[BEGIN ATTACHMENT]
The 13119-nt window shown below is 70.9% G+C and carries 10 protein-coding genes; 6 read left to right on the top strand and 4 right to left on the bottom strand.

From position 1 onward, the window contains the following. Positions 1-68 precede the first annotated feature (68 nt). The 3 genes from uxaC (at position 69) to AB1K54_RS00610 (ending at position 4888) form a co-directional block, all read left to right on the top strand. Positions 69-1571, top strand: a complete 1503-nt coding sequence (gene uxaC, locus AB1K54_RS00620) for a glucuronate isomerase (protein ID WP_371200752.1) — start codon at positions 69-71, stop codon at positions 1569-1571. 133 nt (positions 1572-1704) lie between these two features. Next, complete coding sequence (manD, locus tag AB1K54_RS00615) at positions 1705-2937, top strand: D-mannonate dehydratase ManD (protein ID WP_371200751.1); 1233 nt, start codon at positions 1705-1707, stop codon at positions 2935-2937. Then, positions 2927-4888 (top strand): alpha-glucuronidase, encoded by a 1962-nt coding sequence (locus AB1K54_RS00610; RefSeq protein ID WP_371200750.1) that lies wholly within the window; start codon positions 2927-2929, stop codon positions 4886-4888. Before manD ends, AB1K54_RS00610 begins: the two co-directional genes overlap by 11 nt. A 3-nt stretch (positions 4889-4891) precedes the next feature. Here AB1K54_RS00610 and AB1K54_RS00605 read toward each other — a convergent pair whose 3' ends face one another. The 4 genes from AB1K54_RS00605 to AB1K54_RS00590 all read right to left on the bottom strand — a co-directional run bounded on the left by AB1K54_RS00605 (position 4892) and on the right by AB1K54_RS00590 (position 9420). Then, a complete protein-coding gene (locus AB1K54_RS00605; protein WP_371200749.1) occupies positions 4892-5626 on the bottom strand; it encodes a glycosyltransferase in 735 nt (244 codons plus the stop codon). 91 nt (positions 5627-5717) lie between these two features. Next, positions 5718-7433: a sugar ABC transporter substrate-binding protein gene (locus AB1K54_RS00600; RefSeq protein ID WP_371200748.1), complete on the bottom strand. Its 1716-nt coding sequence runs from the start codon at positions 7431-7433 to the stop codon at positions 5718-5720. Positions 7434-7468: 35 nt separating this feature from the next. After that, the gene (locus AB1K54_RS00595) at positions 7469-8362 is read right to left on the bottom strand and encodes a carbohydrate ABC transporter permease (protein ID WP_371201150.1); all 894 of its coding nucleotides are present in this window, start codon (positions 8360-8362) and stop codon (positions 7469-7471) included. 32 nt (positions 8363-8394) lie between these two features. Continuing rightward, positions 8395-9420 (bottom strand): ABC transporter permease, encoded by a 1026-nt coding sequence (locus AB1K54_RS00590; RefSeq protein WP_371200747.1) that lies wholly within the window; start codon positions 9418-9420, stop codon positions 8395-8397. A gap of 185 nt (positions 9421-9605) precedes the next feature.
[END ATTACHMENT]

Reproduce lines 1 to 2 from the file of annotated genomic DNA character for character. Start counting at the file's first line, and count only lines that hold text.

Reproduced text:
The 13119-nt window shown below is 70.9% G+C and carries 10 protein-coding genes; 6 read left to right on the top strand and 4 right to left on the bottom strand.

From position 1 onward, the window contains the following. Positions 1-68 precede the first annotated feature (68 nt). The 3 genes from uxaC (at position 69) to AB1K54_RS00610 (ending at position 4888) form a co-directional block, all read left to right on the top strand. Positions 69-1571, top strand: a complete 1503-nt coding sequence (gene uxaC, locus AB1K54_RS00620) for a glucuronate isomerase (protein ID WP_371200752.1) — start codon at positions 69-71, stop codon at positions 1569-1571. 133 nt (positions 1572-1704) lie between these two features. Next, complete coding sequence (manD, locus tag AB1K54_RS00615) at positions 1705-2937, top strand: D-mannonate dehydratase ManD (protein ID WP_371200751.1); 1233 nt, start codon at positions 1705-1707, stop codon at positions 2935-2937. Then, positions 2927-4888 (top strand): alpha-glucuronidase, encoded by a 1962-nt coding sequence (locus AB1K54_RS00610; RefSeq protein ID WP_371200750.1) that lies wholly within the window; start codon positions 2927-2929, stop codon positions 4886-4888. Before manD ends, AB1K54_RS00610 begins: the two co-directional genes overlap by 11 nt. A 3-nt stretch (positions 4889-4891) precedes the next feature. Here AB1K54_RS00610 and AB1K54_RS00605 read toward each other — a convergent pair whose 3' ends face one another. The 4 genes from AB1K54_RS00605 to AB1K54_RS00590 all read right to left on the bottom strand — a co-directional run bounded on the left by AB1K54_RS00605 (position 4892) and on the right by AB1K54_RS00590 (position 9420). Then, a complete protein-coding gene (locus AB1K54_RS00605; protein WP_371200749.1) occupies positions 4892-5626 on the bottom strand; it encodes a glycosyltransferase in 735 nt (244 codons plus the stop codon). 91 nt (positions 5627-5717) lie between these two features. Next, positions 5718-7433: a sugar ABC transporter substrate-binding protein gene (locus AB1K54_RS00600; RefSeq protein ID WP_371200748.1), complete on the bottom strand. Its 1716-nt coding sequence runs from the start codon at positions 7431-7433 to the stop codon at positions 5718-5720. Positions 7434-7468: 35 nt separating this feature from the next. After that, the gene (locus AB1K54_RS00595) at positions 7469-8362 is read right to left on the bottom strand and encodes a carbohydrate ABC transporter permease (protein ID WP_371201150.1); all 894 of its coding nucleotides are present in this window, start codon (positions 8360-8362) and stop codon (positions 7469-7471) included. 32 nt (positions 8363-8394) lie between these two features. Continuing rightward, positions 8395-9420 (bottom strand): ABC transporter permease, encoded by a 1026-nt coding sequence (locus AB1K54_RS00590; RefSeq protein WP_371200747.1) that lies wholly within the window; start codon positions 9418-9420, stop codon positions 8395-8397. A gap of 185 nt (positions 9421-9605) precedes the next feature.